Why Think of Thrift As an Opportunity, Not a Victim

We tend to think of budgeting and thrift as depriving ourselves. It might be more helpful to rethink how we think about reducing things. I love the way writer Joshua Becker says, “Your biggest expense is your greatest opportunity.”

In his Becoming Minimalist article, Becker discusses the downside of Stuff:

Of course, there is a direct link to the amount of things we own and the stress we experience. Each increase in obsession heightens anxiety in our lives. There is also a direct connection with excess possessions and a general lack of time, energy and attention. Your biggest investment also represents your greatest opportunity.

Think about the benefits of living in a small home : less cost, less anxiety, less maintenance – more time, more money, more freedom, and more options.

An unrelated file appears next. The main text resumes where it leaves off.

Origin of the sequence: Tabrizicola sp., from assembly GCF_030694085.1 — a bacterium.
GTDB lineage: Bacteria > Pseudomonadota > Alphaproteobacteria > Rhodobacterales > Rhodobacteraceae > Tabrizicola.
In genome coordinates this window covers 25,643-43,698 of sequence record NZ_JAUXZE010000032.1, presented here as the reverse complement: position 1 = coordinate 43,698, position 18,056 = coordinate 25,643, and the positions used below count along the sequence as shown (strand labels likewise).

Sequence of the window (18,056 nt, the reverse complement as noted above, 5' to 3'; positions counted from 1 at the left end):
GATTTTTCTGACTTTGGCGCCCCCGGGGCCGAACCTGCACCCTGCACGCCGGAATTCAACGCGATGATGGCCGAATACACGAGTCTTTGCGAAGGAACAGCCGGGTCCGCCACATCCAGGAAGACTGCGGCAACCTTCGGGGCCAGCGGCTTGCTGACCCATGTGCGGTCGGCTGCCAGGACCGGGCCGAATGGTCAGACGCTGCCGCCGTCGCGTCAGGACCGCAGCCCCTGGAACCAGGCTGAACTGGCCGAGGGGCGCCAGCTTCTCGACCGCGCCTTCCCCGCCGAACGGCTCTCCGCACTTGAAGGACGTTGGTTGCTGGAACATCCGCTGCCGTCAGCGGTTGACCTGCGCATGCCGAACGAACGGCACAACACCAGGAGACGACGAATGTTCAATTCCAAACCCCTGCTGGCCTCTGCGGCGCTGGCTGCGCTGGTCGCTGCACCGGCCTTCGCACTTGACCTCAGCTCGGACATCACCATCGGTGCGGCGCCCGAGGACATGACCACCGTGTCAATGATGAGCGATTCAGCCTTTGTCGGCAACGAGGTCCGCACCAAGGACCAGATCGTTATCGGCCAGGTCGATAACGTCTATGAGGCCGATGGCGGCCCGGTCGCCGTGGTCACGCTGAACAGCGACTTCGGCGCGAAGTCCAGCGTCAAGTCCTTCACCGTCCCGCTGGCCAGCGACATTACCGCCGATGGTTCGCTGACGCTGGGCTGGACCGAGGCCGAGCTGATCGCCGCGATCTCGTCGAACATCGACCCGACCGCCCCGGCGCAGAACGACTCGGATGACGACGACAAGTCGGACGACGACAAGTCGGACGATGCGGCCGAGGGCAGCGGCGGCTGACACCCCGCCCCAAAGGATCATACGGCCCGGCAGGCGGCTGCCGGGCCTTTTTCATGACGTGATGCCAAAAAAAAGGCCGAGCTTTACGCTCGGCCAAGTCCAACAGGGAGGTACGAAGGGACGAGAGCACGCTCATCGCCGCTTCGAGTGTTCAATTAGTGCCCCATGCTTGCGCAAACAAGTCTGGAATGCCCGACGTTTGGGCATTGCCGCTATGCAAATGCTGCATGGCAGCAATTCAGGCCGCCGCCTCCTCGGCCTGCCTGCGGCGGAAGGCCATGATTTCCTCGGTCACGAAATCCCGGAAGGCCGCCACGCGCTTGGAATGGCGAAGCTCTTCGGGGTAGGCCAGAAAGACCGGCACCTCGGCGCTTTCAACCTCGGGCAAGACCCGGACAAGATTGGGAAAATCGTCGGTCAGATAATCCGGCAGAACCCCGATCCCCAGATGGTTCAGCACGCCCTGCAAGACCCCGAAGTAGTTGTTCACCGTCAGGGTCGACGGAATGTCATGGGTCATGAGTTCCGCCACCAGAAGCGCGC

From a practical standpoint, Becker’s goal is to look at your biggest expenses and see how you can cut them. It’s like focusing your frugality on big winshousing, transportation, and food .

Let’s say I spend $ 200 a month on fast food, which I don’t like at all, but for various reasons this is my weakness in spending. Rather than seeing waste reduction as an obstacle, I can see it as an opportunity to use that money for something more important to me. Yes, this is a small shift in thinking, but when it comes to financial management, it is very important.

In general, it is about learning to be more attentive and resourceful. Ingenuity changes the way you think about dealing cards, and it can make a huge difference in your financial life.

If we can try to look at our obstacles in terms of opportunity and growth, we will put ourselves in a position of control. And when it comes to managing your money, resourcefulness and control are everything.

To find out more, navigate to Becker’s full post below.

Your Biggest Costs – Your Best Opportunity | Become a minimalist

Photo by Jeff Jevdet.


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